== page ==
The Military-Industrial-Aesthetic Complex: György Kepes at MIT

Undreaming the Bauhaus, Gyorgy Kepes.

The Military-Industrial-Aesthetic Complex: György Kepes at MIT


György Kepes was MIT’s first tenured artist, a pioneer of interdisciplinary collaboration, and the founder of the Center for Advanced Visual Studies.  But despite his success relating artistic, scientific, and technological research at MIT, his tenure was also defined by backlash and controversy.  Kepes found himself entangled in a new military-industrial-aesthetic complex during the Vietnam War era.

In this talk and discussion, John R. Blakinger shares from his book György Kepes: Undreaming the Bauhaus (MIT Press, 2019)  the first comprehensive study of artist, designer, and visual theorist György Kepes’s career in the US.  Blakinger demonstrates the profound resistance Kepes faced while trying to “undream” the Bauhaus into reality at MIT in the early years of the Cold War.  This discussion focuses specifically on Kepes’s complex and contradictory relationship with MIT through various projects completed at the Institute from 1946 until his retirement in 1974.

This event is cohosted by the History, Theory, and Criticism Section, Department of Architecture at MIT. Lunch provided.

About the book:

How György Kepes, the last disciple of Bauhaus modernism, became the single most significant artist within a network of scientific experts and elites.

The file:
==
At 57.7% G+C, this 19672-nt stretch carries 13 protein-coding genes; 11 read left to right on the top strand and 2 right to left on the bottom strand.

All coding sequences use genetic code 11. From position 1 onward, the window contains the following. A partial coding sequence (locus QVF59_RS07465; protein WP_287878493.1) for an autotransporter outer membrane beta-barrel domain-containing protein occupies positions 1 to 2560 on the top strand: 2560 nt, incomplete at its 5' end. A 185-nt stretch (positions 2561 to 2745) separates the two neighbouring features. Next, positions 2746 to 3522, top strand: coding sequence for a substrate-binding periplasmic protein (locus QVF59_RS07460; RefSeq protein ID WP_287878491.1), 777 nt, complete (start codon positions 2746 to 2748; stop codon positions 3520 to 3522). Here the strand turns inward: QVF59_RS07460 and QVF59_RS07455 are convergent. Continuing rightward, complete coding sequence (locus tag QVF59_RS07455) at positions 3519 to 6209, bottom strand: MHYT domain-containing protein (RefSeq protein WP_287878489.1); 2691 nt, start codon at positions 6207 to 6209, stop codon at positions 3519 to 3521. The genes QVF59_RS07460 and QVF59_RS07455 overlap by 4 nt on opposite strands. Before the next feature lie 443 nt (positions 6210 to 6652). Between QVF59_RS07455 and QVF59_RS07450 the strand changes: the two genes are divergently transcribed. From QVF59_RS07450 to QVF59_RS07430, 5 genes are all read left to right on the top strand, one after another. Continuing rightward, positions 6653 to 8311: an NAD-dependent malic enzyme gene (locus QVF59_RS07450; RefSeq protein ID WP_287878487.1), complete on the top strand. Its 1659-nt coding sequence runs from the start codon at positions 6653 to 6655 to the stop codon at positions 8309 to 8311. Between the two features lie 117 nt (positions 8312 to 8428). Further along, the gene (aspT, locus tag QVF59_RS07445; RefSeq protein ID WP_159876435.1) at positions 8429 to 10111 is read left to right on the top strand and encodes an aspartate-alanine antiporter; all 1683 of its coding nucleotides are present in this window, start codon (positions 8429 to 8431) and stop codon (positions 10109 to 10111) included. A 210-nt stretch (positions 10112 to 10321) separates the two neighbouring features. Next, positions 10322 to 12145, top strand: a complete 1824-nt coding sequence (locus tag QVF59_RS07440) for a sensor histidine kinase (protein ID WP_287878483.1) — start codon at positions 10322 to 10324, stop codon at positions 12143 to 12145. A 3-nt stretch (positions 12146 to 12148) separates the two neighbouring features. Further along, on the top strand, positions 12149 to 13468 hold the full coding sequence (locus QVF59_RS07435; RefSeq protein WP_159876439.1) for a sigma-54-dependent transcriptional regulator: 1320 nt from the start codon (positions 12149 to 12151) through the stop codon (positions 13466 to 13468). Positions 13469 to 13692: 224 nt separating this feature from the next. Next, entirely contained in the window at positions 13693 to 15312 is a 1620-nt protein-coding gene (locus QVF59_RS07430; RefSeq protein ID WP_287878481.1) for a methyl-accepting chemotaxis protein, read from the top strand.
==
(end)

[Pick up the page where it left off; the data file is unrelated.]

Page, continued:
György Kepes (1906–2001) was the last disciple of Bauhaus modernism, an acolyte of László Moholy-Nagy and a self-styled revolutionary artist. But by midcentury, transplanted to America, Kepes found he was trapped in the military-industrial-aesthetic complex. In this first book-length study of Kepes, John Blakinger argues that Kepes, by opening the research laboratory to the arts, established a new paradigm for creative practice: the artist as technocrat. First at Chicago’s New Bauhaus and then for many years at MIT, Kepes pioneered interdisciplinary collaboration between the arts and sciences—what he termed “interthinking” and “interseeing.” Kepes and his colleagues—ranging from metallurgists to mathematicians—became part of an important but little-explored constellation: the Cold War avant-garde.

Blakinger traces Kepes’s career in the United States through a series of episodes: Kepes’s work with the military on camouflage techniques; his development of a visual design pedagogy, as seen in the exhibition The New Landscape and his book The New Landscape in Art and Science; his encyclopedic Vision + Value series; his unpublished magnum opus, the Light Book; the Center for Advanced Visual Studies (CAVS), an art-science research institute established by Kepes at MIT in 1967; and the Center’s proposals for massive environmental installations that would animate the urban landscape. CAVS was entangled in the antiwar politics of the late 1960s, as many students and faculty protested MIT’s partnerships with defense contractors—some of whom had ties to the Center. In attempting to “undream” the Bauhaus into existence in the postwar world, Kepes faced profound resistance.

Generously illustrated, drawing on the vast archive of Kepes’s papers at Stanford and MIT’s CAVS Special Collection, this book supplies a missing chapter in our understanding of midcentury modern and Cold War visual culture.


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